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De Quervain's tenosynovitis (dih-kwer-VAINS ten-oh-sine-oh-VIE-tis) is a painful condition affecting the tendons on the thumb side of your wrist. If you have de Quervain's tenosynovitis, it will probably hurt when you turn your wrist, grasp anything or make a fist.
Although the exact cause of de Quervain's tenosynovitis isn't known, any activity that relies on repetitive hand or wrist movement — such as working in the garden, playing golf or racket sports, or lifting your baby — can make it worse.
Symptoms of de Quervain's tenosynovitis include:
Pain near the base of your thumb
Swelling near the base of your thumb
Difficulty moving your thumb and wrist when you're doing something that involves grasping or pinching
A "sticking" or "stop-and-go" sensation in your thumb when moving it
If the condition goes too long without treatment, the pain may spread further into your thumb, back into your forearm or both. Pinching, grasping and other movements of your thumb and wrist aggravate the pain.
When to see a doctor
Consult your doctor if you're still having problems with pain or function and you've already tried:
Not using your affected thumb
Applying cold to the affected area
Using nonsteroidal anti-inflammatory drugs, such as ibuprofen (Advil, Motrin IB, others) and naproxen (Aleve)
Chronic overuse of your wrist is commonly associated with de Quervain's tenosynovitis.
Tendons are rope-like structures that attach muscle to bone. When you grip, grasp, clench, pinch or wring anything in your hand, two tendons in your wrist and lower thumb normally glide smoothly through the small tunnel that connects them to the base of the thumb. Repeating a particular motion day after day may irritate the sheath around the two tendons, causing thickening and swelling that restricts their movement.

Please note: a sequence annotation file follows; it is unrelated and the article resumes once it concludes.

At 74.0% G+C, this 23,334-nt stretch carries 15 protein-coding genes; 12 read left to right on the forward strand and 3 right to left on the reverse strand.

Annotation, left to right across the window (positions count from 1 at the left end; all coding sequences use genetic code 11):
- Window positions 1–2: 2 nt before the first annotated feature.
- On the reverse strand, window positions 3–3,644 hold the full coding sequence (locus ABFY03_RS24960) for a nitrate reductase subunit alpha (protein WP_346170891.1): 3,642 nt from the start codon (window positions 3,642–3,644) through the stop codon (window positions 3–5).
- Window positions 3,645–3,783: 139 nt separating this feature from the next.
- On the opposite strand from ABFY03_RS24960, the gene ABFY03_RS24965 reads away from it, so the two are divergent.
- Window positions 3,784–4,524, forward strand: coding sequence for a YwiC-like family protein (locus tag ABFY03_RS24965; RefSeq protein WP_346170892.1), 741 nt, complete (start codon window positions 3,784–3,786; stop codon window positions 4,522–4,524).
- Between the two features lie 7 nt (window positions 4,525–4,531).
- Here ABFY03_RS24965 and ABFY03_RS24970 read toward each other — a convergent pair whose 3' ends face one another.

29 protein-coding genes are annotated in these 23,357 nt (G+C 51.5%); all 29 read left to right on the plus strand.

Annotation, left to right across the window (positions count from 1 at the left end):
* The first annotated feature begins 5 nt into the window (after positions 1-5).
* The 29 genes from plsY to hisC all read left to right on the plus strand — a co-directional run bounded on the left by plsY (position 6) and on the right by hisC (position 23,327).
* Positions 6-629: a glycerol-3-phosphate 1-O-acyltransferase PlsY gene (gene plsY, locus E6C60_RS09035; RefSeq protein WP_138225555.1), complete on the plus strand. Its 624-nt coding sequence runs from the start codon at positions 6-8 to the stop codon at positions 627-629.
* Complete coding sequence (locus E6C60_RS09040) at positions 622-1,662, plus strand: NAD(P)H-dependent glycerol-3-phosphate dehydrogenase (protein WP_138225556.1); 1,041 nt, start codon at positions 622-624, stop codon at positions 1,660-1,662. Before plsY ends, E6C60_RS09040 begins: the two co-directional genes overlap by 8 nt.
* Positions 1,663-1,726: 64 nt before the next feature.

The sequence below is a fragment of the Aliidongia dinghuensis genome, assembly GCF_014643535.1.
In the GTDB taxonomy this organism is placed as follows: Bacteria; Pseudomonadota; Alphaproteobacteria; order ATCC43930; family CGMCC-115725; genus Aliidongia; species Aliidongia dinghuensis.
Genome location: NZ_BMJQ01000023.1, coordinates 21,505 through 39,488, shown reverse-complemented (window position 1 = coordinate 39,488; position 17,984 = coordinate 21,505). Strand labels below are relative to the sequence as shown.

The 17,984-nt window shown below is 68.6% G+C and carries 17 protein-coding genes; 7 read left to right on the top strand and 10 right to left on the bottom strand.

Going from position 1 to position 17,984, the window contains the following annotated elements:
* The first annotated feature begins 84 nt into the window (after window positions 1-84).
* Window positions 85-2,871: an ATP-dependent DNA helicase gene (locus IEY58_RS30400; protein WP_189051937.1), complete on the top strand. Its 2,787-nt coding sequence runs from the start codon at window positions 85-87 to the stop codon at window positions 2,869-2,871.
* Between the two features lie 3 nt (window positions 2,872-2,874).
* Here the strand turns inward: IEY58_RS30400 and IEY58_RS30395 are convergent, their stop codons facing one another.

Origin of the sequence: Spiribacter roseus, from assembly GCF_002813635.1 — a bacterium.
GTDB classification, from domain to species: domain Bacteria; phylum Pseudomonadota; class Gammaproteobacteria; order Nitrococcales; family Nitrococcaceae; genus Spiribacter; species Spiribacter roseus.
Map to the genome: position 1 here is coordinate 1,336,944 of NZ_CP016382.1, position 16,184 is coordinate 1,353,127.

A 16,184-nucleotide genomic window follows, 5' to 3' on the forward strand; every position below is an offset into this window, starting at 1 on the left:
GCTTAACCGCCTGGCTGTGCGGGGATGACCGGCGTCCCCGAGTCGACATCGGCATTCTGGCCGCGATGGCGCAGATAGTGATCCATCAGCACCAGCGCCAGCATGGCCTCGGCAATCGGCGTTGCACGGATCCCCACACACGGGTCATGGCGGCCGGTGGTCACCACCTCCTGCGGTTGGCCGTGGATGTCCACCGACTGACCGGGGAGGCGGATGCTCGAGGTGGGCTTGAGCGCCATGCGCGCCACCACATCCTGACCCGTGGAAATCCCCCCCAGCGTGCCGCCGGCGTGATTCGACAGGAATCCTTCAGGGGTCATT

Other causes of de Quervain's tenosynovitis include:
Direct injury to your wrist or tendon; scar tissue can restrict movement of the tendons
Inflammatory arthritis, such as rheumatoid arthritis
Risk factors for de Quervain's tenosynovitis include:
Age. If you're between the ages of 30 and 50, you have a higher risk of developing de Quervain's tenosynovitis than do other age groups, including children.
Sex. The condition is more common in women.
Being pregnant. The condition may be associated with pregnancy.
Baby care. Lifting your child repeatedly involves using your thumbs as leverage and may also be associated with the condition.
Jobs or hobbies that involve repetitive hand and wrist motions. These may contribute to de Quervain's tenosynovitis.
Untreated de Quervain's tenosynovitis might make it hard to use your hand and wrist properly and limit your wrist's range of motion.
To diagnose de Quervain's tenosynovitis, your doctor will examine your hand to see if you feel pain when pressure is applied on the thumb side of the wrist.
Your doctor will also perform a Finkelstein test, in which you bend your thumb across the palm of your hand and bend your fingers down over your thumb. Then you bend your wrist toward your little finger. If this causes pain on the thumb side of your wrist, you likely have de Quervain's tenosynovitis.
Imaging tests, such as X-rays, generally aren't needed to diagnose de Quervain's tenosynovitis.
Treatment for de Quervain's tenosynovitis is aimed at reducing inflammation, preserving movement in the thumb and preventing recurrence.
If you start treatment early, your symptoms should improve within four to six weeks. If your de Quervain's tenosynovitis starts during pregnancy, symptoms are likely to end around the end of either pregnancy or breast-feeding.
To reduce pain and swelling, your doctor may recommend using over-the-counter pain relievers, such as ibuprofen (Advil, Motrin IB, others) and naproxen (Aleve).